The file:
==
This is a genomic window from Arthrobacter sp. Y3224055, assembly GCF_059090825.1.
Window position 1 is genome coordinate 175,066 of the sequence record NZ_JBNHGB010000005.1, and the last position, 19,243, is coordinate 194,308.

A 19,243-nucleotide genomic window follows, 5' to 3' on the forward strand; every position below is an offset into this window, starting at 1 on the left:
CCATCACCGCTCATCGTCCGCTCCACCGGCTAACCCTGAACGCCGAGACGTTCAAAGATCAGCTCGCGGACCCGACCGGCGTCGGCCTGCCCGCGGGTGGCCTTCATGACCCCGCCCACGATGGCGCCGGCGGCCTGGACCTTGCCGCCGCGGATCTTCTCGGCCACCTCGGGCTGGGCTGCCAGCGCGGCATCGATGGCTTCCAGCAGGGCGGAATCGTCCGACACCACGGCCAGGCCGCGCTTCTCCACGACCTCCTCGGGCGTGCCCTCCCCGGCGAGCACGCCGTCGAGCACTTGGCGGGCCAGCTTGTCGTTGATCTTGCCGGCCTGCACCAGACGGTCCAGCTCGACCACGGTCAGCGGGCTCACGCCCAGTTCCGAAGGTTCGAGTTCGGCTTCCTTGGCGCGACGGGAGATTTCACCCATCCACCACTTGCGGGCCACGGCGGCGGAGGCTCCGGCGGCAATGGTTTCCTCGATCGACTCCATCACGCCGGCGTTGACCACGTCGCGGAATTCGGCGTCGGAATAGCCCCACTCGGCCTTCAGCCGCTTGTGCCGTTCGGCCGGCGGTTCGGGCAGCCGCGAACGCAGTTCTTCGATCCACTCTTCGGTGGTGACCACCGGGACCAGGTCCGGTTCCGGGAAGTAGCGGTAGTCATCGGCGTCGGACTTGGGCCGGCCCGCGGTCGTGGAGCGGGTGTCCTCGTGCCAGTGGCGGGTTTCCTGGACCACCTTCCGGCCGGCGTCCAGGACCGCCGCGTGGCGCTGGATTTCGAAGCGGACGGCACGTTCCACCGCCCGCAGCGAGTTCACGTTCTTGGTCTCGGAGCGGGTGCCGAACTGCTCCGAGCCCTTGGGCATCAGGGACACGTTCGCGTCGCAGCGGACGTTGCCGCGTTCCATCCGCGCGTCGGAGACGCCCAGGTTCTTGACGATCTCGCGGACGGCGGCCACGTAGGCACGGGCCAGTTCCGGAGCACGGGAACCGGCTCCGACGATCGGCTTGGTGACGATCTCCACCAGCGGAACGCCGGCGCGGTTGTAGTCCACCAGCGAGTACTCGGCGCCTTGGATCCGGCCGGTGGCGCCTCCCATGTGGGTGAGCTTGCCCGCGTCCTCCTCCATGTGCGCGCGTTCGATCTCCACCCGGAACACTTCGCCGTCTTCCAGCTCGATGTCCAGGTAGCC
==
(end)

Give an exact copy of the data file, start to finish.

This is a genomic window from Arthrobacter sp. Y3224055, assembly GCF_059090825.1.
Window position 1 is genome coordinate 175,066 of the sequence record NZ_JBNHGB010000005.1, and the last position, 19,243, is coordinate 194,308.

A 19,243-nucleotide genomic window follows, 5' to 3' on the forward strand; every position below is an offset into this window, starting at 1 on the left:
CCATCACCGCTCATCGTCCGCTCCACCGGCTAACCCTGAACGCCGAGACGTTCAAAGATCAGCTCGCGGACCCGACCGGCGTCGGCCTGCCCGCGGGTGGCCTTCATGACCCCGCCCACGATGGCGCCGGCGGCCTGGACCTTGCCGCCGCGGATCTTCTCGGCCACCTCGGGCTGGGCTGCCAGCGCGGCATCGATGGCTTCCAGCAGGGCGGAATCGTCCGACACCACGGCCAGGCCGCGCTTCTCCACGACCTCCTCGGGCGTGCCCTCCCCGGCGAGCACGCCGTCGAGCACTTGGCGGGCCAGCTTGTCGTTGATCTTGCCGGCCTGCACCAGACGGTCCAGCTCGACCACGGTCAGCGGGCTCACGCCCAGTTCCGAAGGTTCGAGTTCGGCTTCCTTGGCGCGACGGGAGATTTCACCCATCCACCACTTGCGGGCCACGGCGGCGGAGGCTCCGGCGGCAATGGTTTCCTCGATCGACTCCATCACGCCGGCGTTGACCACGTCGCGGAATTCGGCGTCGGAATAGCCCCACTCGGCCTTCAGCCGCTTGTGCCGTTCGGCCGGCGGTTCGGGCAGCCGCGAACGCAGTTCTTCGATCCACTCTTCGGTGGTGACCACCGGGACCAGGTCCGGTTCCGGGAAGTAGCGGTAGTCATCGGCGTCGGACTTGGGCCGGCCCGCGGTCGTGGAGCGGGTGTCCTCGTGCCAGTGGCGGGTTTCCTGGACCACCTTCCGGCCGGCGTCCAGGACCGCCGCGTGGCGCTGGATTTCGAAGCGGACGGCACGTTCCACCGCCCGCAGCGAGTTCACGTTCTTGGTCTCGGAGCGGGTGCCGAACTGCTCCGAGCCCTTGGGCATCAGGGACACGTTCGCGTCGCAGCGGACGTTGCCGCGTTCCATCCGCGCGTCGGAGACGCCCAGGTTCTTGACGATCTCGCGGACGGCGGCCACGTAGGCACGGGCCAGTTCCGGAGCACGGGAACCGGCTCCGACGATCGGCTTGGTGACGATCTCCACCAGCGGAACGCCGGCGCGGTTGTAGTCCACCAGCGAGTACTCGGCGCCTTGGATCCGGCCGGTGGCGCCTCCCATGTGGGTGAGCTTGCCCGCGTCCTCCTCCATGTGCGCGCGTTCGATCTCCACCCGGAACACTTCGCCGTCTTCCAGCTCGATGTCCAGGTAGCC